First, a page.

In Uncategorized on 10/22/2015 at 19:09

I mean Judge Haines, who is unswayed by the protestations, religious and secular, of Bryan and Lanette Davies.

Parents of six children and faced with economic adversity and high-priced tuition, Bry and Lan turned to their faith. “After much prayer, Mr. Davies was convinced that God wanted him to open a medical marijuana dispensary to solve his family’s financial woes.” 2015 T. C. Memo. 206, at p. 3.

Well, after nearly forty-nine (count ‘em, forty-nine) years during which I’ve practiced law in a highly-urban environment, I thought I’d heard it all, but Tax Court is an endless “medley of extemporanea.”

So today, my dears, we have the story of Canna Care, Inc., A California Not-For-Profit Corporation, 2015 T. C. Memo. 206, filed 10/22/15.

Bry and Lan did the work they were given to do with a will, hoping for the same happy result set forth in Genesis 15:6.

They rented 2,250 square feet of office space, were open to the public, and all one needed was a prescription (which their receptionist checked) and the requisite cash. Producing both thereof, the lucky contestant walked away with the vegetal good news.

Whereupon Bry’s and Lan’s economic problems were solved by their large salaries from their enterprise Canna Care.

Unfortunately, Section 280E prohibits deductions related to trafficking in controlled substances, which marijuana, medical or not, certainly is.

“Petitioner advances numerous arguments as to why marijuana should no longer be considered a schedule I controlled substance. We reject these arguments. Marijuana was a schedule I controlled substance during the years at issue. As recently stated by the Court of Appeals for the Ninth Circuit, to which an appeal in this case would lie: ‘[T]he only question Congress allows us to ask is whether marijuana is a controlled substance ‘prohibited by Federal law.’ * * * If Congress now thinks that the policy embodied in § 280E is unwise as applied to medical marijuana sold in conformance with state law, it can change the statute. We may not.’ Olive v. Commissioner, 792 F.3d 1146, 1150 (9th Cir. 2015), aff’g 139 T.C. 19 (2012).” 2015 T. C. Memo. 206, at p. 8.

You remember Martin Olive, dispenser of the needful, of course. No? Then see my blogpost “Everybody Must Get Stoned,” 8/3/12.

And Bry and Lan claim they weren’t trafficking in the good stuff. “Trafficking” is the magic word from Section 280E.

Trafficking is illegal dealing, and their dealing is legal, at least in Lala Land.

Judge Haines: “We have previously held the sale of medical marijuana pursuant to California law constitutes trafficking within the meaning of section 280E. Olive v. Commissioner, 139 T.C. at 38 (“[A] California medical marijuana dispensary’s dispensing of medical marijuana pursuant to the * * * [CUA] was ‘trafficking’ within the meaning of section 280E.”)…. DOJ memoranda and FinCEN guidance released after the years at issue that represent exercises of prosecutorial discretion do not change the result in this case. Petitioner regularly bought and sold marijuana. This activity constitutes trafficking within the meaning of section 280E even when permitted by State law.” 2015 T. C. Memo. 206, at p. 9.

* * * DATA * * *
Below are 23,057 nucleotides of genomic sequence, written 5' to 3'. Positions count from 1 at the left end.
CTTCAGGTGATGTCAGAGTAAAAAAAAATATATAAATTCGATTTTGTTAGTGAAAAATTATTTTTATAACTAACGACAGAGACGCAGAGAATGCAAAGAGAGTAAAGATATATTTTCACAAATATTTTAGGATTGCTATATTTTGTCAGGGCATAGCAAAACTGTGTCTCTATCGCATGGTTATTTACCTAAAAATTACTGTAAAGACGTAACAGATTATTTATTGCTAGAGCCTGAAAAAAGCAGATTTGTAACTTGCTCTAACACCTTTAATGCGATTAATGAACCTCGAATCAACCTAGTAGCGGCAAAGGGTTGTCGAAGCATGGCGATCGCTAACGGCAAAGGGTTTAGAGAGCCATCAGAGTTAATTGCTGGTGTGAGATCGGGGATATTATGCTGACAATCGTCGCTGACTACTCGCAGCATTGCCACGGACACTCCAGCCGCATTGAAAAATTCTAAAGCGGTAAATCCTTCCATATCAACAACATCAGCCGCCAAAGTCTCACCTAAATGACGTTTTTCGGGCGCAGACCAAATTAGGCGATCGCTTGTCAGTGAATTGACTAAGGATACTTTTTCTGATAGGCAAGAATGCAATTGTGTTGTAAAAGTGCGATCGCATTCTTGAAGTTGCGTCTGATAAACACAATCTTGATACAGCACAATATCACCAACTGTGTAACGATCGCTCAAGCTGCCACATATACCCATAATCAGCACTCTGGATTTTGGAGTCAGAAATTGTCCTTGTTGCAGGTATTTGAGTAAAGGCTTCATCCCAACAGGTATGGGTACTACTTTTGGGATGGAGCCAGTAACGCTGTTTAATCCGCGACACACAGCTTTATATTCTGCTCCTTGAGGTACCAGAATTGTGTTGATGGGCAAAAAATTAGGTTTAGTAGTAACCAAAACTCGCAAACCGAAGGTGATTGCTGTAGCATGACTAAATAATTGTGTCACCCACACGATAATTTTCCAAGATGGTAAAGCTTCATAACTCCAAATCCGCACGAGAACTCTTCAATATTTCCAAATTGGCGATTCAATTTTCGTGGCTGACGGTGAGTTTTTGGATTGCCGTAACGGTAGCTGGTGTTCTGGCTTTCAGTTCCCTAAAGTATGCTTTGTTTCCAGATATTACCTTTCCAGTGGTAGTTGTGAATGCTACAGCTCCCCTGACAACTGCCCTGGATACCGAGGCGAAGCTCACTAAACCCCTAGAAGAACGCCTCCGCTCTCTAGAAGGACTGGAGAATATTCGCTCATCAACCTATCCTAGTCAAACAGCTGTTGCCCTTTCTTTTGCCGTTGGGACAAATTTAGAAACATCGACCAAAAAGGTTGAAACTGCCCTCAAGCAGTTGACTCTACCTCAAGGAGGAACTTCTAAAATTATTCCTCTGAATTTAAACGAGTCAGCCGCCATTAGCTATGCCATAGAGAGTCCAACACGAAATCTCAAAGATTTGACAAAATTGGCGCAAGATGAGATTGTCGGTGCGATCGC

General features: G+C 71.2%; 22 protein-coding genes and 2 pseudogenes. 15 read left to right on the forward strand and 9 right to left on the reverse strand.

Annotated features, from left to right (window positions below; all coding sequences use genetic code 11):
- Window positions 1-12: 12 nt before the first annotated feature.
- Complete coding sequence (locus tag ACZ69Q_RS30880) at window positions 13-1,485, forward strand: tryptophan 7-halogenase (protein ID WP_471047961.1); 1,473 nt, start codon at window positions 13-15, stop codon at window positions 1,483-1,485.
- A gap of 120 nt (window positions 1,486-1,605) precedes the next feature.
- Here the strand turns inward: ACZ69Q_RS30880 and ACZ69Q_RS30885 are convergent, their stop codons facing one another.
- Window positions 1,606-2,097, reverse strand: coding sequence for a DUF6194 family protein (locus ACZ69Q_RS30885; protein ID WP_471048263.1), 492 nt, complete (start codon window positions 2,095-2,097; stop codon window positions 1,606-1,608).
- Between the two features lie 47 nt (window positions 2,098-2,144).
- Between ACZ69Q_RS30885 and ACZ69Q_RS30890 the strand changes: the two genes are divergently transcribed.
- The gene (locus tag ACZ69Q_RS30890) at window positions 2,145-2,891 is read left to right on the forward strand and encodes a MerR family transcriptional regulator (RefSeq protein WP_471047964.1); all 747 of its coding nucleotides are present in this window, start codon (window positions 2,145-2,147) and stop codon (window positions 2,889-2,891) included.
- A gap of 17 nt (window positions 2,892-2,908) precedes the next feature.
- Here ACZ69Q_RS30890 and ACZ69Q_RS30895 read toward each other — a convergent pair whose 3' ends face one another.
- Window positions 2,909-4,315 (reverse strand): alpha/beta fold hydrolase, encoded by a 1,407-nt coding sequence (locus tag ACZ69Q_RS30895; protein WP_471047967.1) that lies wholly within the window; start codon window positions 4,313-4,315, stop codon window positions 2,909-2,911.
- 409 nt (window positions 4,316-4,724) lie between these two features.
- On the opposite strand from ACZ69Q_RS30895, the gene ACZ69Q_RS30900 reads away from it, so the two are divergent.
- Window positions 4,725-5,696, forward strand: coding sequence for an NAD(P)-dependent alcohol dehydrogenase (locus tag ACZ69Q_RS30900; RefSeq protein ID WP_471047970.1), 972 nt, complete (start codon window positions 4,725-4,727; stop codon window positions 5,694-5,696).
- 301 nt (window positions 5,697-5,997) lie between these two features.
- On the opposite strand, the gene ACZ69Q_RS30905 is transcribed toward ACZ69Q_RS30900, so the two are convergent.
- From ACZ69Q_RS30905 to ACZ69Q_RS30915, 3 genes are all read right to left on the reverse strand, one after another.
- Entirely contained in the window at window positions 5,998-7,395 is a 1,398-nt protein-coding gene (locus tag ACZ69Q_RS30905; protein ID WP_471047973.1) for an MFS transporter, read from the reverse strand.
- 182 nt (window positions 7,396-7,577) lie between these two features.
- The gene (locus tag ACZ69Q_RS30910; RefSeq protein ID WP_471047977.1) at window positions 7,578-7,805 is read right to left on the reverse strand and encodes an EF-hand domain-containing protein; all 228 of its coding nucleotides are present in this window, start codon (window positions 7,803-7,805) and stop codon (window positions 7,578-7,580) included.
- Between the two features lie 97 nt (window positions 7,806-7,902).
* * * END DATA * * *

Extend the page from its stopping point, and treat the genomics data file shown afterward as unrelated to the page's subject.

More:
While Bry and Lan may have sold t-shirts and other items, and held some self-help groups, neither Bry nor Lan, nor any of their employees, was a healthcare pro. The “other business” they claim is a sideshow. Bry and Lan weren’t running two businesses, so they could deduct the expenses of the legal one at least. They were running a marijuana business.

The fact that their business was supposedly non-profit is also nothing to the point for Federal income tax law.

“California law prohibits the distribution of marijuana for profit, and it was emphasized at trial and on brief that petitioner was not operated for profit. See Cal. Health & Safety Code sec. 11362.765. Whether petitioner was operated in accordance with California law’s restrictions on profiting from the distribution of marijuana is not an issue before us, and it does not affect our finding that petitioner was engaged in the business of distributing marijuana for purposes of section 280E. There is no doubt that Mr. Davies incorporated petitioner to produce income. In fact, it was clear from Mr. Davies’ testimony that he entered into the medical marijuana business in order to cure his family’s financial difficulties. Mr. Davies and the other shareholders received wages well in excess of those paid to petitioner’s other employees, and the payment of such wages would not have been possible if petitioner had not had income.” 2015 T. C. Memo. 206, at pp. 12-13.

No deductions.

  1. […] First Law Of Tax Policy – Make tax policy the Switzerland of the culture war. Lew Taishoff also covered the case.  Lew was taken with Bryan Davies being on a mission from God in his pot […]


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